A Year Of Good Ideas Has Led To Some Great Discussion. But Now What? - Honolulu Civil Beat


About the Author

Julia Steele

Julia Steele is the IDEAS editor for Honolulu Civil Beat. You can reach Julia at jsteele@civilbeat.com.


Last summer we were in the thick of the pandemic — locked down, masked up and stressed out, with norms collapsing all around us — and many were recognizing that in that change was an opportunity to let then-gasping dysfunctions die and replace them with saner, more sustainable systems.

But what exactly would a genuinely healthier Hawaii look like? What specifically would need to change and how?

Civil Beat founder Pierre Omidyar called for “bold ideas, creative solutions and informed perspectives from our state’s brightest minds” as he introduced the Essays section, a new section in Civil Beat designed to be a forum for ingenuity and practicality — and a catalyst for action and positive change in the islands.

Over the last 12 months we have called on people in our community to write — people who understand the issues before us and who have viable and explicit ideas for solutions. So, a year in: What have we learned and what can we do better?

We’ve run pieces on food and agriculture, housing, the economy, land use, government, policing and corrections, education, energy and transportation, the environment and health care.

Collectively the essays have generated tens of thousands of page views, inspired hundreds of comments and found their way into the zeitgeist.

But only a few have even gotten close to bringing about a change in public policy. In the coming year, we’d like to work together as a community to be more effective.

Essays are published regularly in Civil Beat. Members of our community offer creative solutions to the issues that Hawaii is facing. Screenshot

Some highlights:

Last December, Jonathan Likeke Scheuer, chair of the state Land Use Commission — who has watched housing struggles play out for years — wrote a piece that broke open the myths that have kept housing out of reach for so many in Hawaii as he laid forward an alternate path. His essay shot to the top of our “most read” articles and remained there for days.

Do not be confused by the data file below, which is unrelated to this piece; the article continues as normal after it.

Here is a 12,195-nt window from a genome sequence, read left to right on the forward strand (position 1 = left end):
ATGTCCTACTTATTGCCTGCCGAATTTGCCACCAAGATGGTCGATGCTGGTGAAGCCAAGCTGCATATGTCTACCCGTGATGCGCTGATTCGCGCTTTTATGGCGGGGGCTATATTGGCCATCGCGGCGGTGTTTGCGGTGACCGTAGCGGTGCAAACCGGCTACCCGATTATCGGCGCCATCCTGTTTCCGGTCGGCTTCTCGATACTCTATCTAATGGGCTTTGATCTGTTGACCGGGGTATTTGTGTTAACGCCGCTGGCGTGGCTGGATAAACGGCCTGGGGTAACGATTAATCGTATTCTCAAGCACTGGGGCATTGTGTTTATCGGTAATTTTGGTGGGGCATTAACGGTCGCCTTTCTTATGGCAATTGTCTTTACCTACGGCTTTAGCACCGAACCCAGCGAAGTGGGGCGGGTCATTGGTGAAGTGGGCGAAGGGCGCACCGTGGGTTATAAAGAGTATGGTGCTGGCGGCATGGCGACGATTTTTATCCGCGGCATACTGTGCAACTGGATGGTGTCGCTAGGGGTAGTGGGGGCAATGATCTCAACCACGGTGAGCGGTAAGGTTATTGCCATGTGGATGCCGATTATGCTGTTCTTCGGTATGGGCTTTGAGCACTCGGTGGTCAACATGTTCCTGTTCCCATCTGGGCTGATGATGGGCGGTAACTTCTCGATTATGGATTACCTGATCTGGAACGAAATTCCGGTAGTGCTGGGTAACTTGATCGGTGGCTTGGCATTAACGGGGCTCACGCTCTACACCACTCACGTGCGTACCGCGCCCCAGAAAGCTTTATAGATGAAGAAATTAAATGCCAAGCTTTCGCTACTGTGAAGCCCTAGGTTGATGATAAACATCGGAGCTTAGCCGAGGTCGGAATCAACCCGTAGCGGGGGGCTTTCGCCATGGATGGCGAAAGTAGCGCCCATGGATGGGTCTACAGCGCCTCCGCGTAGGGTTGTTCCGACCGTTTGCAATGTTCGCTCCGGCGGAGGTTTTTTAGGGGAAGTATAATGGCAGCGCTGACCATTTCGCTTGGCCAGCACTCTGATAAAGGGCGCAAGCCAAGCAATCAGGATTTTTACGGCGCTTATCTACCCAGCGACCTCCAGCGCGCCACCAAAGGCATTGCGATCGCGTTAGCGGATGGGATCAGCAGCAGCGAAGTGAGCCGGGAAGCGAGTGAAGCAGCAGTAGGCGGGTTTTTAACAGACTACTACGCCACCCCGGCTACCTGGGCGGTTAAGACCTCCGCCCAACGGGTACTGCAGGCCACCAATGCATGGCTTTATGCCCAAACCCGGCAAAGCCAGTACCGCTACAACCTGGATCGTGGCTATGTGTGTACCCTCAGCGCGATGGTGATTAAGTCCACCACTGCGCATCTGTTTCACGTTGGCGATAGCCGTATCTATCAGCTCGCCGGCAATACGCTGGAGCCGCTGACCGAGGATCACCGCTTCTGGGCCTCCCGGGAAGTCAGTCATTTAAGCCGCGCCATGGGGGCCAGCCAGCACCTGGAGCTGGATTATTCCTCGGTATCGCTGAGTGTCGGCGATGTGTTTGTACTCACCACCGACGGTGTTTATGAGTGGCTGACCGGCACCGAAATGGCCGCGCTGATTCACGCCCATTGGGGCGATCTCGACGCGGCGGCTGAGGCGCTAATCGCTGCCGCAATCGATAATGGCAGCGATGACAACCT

“The ‘housing crisis’ persists, despite decades of promises. For developers, it is the gift that keeps on giving.” 

“I have been surprised at its impact,” Scheuer said this week. “It does seem to have affected the conversation.”

Robert Merce, an attorney who has long advocated for a more just and efficient correctional system, in September wrote about changes that could improve OCCC and in March made a strong case for eliminating cash bail, an issue then before the Legislature in Senate Bill 1260.

SB 1260 came close to passing this session, with Merce’s work frequently cited by supporters, but did not. Like voting by mail or death with dignity — other measures that required dogged persistence to pass in Hawaii — bail reform will undoubtedly be revisited next session.

“While we would like to see instant results, sometimes you just don’t get those,” Nancy Redfeather noted this week. Redfeather is one of the Hawaii farmers who have written essays over the last year with specific prescriptions for progress on agriculture.

“It takes time to build knowledge that is going to result in legislative change and influence the work of nonprofits and individuals,” she says. “Civil Beat shining a light on the food system has helped to give a wider voice to the interests that are rising from the community itself.”

“The government (federal, state and county) is now the largest landowner in Hawaii followed by 40 large estates of 5,000 acres or more. We are basically in the same place that Los Angeles was in 1900.” 

The state Department of Agriculture this year provided a grant program to encourage the smallest farmers and build that sector of our food system. Redfeather says the state had never done that before.

“This says to me that our state agency recognizes that all growers are important to creating a cumulative impact on the food security system. That is a big change.”

Kona coast resident Rick Gaffney’s January essay about forging more efficient connections among government and quasi-governmental entities in West Hawaii got the Legislature’s attention.

After the essay appeared, Sen. Mike Gabbard, chair of the Senate Agriculture Committee, and Rep. Nicole Lowen, representative for north Kona and a member of the House Agriculture Committee, introduced resolutions that passed their committee hearings unanimously but failed to cross over.

“It’s not over because it didn’t pass this time,” Gaffney says.

And while the Legislature is out of session, he is taking up the idea at the county level, with Hawaii County Mayor Mitch Roth and the county’s new “Sustainability Committee.”

The Ideas We Need

Change happens constantly but progress — clear, directed forward motion into a truly better place — is much rarer. Progress takes time and needs vision. It calls for a willingness to imagine, persist and evolve.